One of my seamstresses printed off a link for me today, which I thought was rather interesting. When I say "interesting" I mean in the way that the old man at the opera who tries to chat up the younger lady behind him with stories of how he lost his tooth-and-needed-to-get-a-false-one is "interesting" (for the record, that old man was rather unsuccessful in his attempts to chat up the girl. I know, because last night I went to the opera with Alber and we saw That Old Man with our very own eyes. We also saw a naked Tom Ford, but that's another story- he doesn't wear clothes much these days, which I tell him is fine- unless he's ugly or fat. Tom is neither- he's too processed and chemicalized and all those other "izes" to actually be ugly. Anyway).
So this link can be found here. It's some young lady "mouthing off" (see? I have the young people phrases "down") about certain bloggers, among them my daughter, her mother, and some woman called luxirare- which is really no name for a person, really. Maybe if this "luxirare" changed her name, she wouldn't be called pretentious as much, hm? "Pretentious" is one of the words that this young lady-blogger calls this luxirare: "She is too pretentious, her grammar is poor, and she features aggressive photos of singularly nauseating food. It doesn’t help that she mentions her mom’s old Chanel stuff. If your mom owned lots of Chanel, she should have taught you some manners, like don’t boast about your privileged background."
So I had another assistant print out the entirety of luxirare's blog. I sometimes work in fashion, and there's a lot of pretentious people there- so I know it when I see it. I don't particularly think she is very chic, or a very good writer, or even a particularly good photographer (J.A, I'm rather confident that I know what you're thinking right now.)
But! This girl is not pretentious. She's too bourgeois. She eats food. What sort of person eats food? She is obviously not fashion enough. She likes high shoulders- high shoulders are bourgeois. It's the same as liking "Britain's got Talent" or somesuch. It's not pretentious, it's just mind numbingly bourgeois, no? As for her mother owning Chanel- well, Coco had barely any manners herself. I imagine she's probably got it off with Confucius or that young chap with the beard by now. Not that I'm judging. Of course, she had manners around the handsome men, hm? That's where it counts. That and the grandparents.
You know, I made some comments as Coco herself the other day to some magazine. Harpers or something. I said Coco wasn't a feminist, and if anyone's bothered to read a book (or shall I tweet it?), they'd find that Coco said this herself. Anyway- a Certain Person sent me this link the other day.
Let us analyze this post, as Nabokov might not have done because he's dead. First of all, the person who wrote the post is called "Mary Ann" and I have a certain liking for people whose first names end with "Ann", or "Anne" in particularly. Already I don't mind the writer of this post! And now let us get out our map of France, which you can find here. We start our journey in Crete, which is close enough to France anyway. Trace the route from Crete to Paris, whilst remembering, of course, that this is 1840 so you are not flying in a plane!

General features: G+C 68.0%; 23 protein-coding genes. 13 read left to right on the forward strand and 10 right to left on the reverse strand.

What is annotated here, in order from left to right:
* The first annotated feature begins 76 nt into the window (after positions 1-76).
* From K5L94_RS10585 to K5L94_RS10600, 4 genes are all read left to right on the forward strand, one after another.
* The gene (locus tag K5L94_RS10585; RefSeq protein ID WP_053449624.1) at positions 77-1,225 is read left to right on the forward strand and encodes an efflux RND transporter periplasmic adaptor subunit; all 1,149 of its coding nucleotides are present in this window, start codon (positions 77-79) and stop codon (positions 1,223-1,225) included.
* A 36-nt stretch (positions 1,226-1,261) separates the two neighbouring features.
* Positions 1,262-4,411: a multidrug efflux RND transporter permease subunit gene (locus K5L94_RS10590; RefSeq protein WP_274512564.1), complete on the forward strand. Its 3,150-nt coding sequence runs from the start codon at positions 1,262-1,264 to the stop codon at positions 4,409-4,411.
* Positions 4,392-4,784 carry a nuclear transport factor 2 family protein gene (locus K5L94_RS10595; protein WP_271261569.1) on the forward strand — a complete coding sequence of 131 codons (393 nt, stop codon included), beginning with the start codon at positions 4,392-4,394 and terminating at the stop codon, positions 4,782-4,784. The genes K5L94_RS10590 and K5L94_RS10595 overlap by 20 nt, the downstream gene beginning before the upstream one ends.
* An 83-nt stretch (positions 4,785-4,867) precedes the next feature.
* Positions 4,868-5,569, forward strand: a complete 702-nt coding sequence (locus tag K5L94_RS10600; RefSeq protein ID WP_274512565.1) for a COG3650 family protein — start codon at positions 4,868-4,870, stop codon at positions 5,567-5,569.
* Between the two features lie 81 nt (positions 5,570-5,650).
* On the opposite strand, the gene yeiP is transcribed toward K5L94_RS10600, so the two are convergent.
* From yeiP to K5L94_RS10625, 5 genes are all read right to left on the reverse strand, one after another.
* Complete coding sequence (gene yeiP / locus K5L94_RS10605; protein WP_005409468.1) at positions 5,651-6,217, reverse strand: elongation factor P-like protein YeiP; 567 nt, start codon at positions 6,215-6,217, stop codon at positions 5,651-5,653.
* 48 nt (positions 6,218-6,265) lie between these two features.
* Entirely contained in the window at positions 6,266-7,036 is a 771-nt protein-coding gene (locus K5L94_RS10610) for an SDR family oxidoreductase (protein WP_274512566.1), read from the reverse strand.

That actually had nothing to do with anything, I just felt like doing that. If you imagined you were Napoleon you get bonus points and are one step closer to enlightenment. Congratulations.
In this post Mary Ann says my brief stint imitating Coco "carries deeply problematic repercussions". Well, Mary Ann. I'm flattered you feel this way- I really do. I'm deeply flattered, because you assume that a man pretending to be Coco Chanel for a magazine that has Leighton Meester on the cover is something of influence to some unstated group of people. To whom? To people in doctor's waiting rooms? Of course, that isn't to say that I'm not concerned about the effect I have on people in doctor's waiting rooms, but since they're waiting for a doctor anyway I'm sure they have bigger problems to worry about. (But what about the children-who-aren't-actually-sick accompanying their parents to the doctor's waiting room? I'd wonder what they're doing reading a fashion magazine in the first place. Isn't that a tad worrying? We'll have a generation of young girls who grew up reading US Vogue and can jump midair and freeze their pose next.
Next, Mary Ann, who I still have a whippet of affection for, writes "..through his repeated use of the definite ’never’, Karl negates and silences an inspiring interpretation of Coco’s work and perpetuates a damaging stereotype that is almost as tired, boring and ‘ugly’ as he."
Non, non, non. I'm not silencing any interpretation of Coco's work. People are free to think what they like! Just because I said something in a magazine doesn't stop people thinking something. Good Coco, this isn't 1984 or somesuch. As for being "tired", I am never tired. I don't sleep. You all know this of course, dear readers. I'd hardly think I'm "boring" as well- why, I bathe in the blood of models whilst still wearing my suit as an still-alive-alligator carries my luggage from the car up to my live-in closet. Gosh. I'm merely saying what Coco would've said herself- she was a woman of her time. A liberator, but a woman of her time. If the magazine asked, say: "did you liberate woman" I could've replied "Yes, and I got them more boyfriends too." Yet the magazine asked whether Coco considered herself a feminist, and frankly, she didn't. I would've been lying to say otherwise, hm?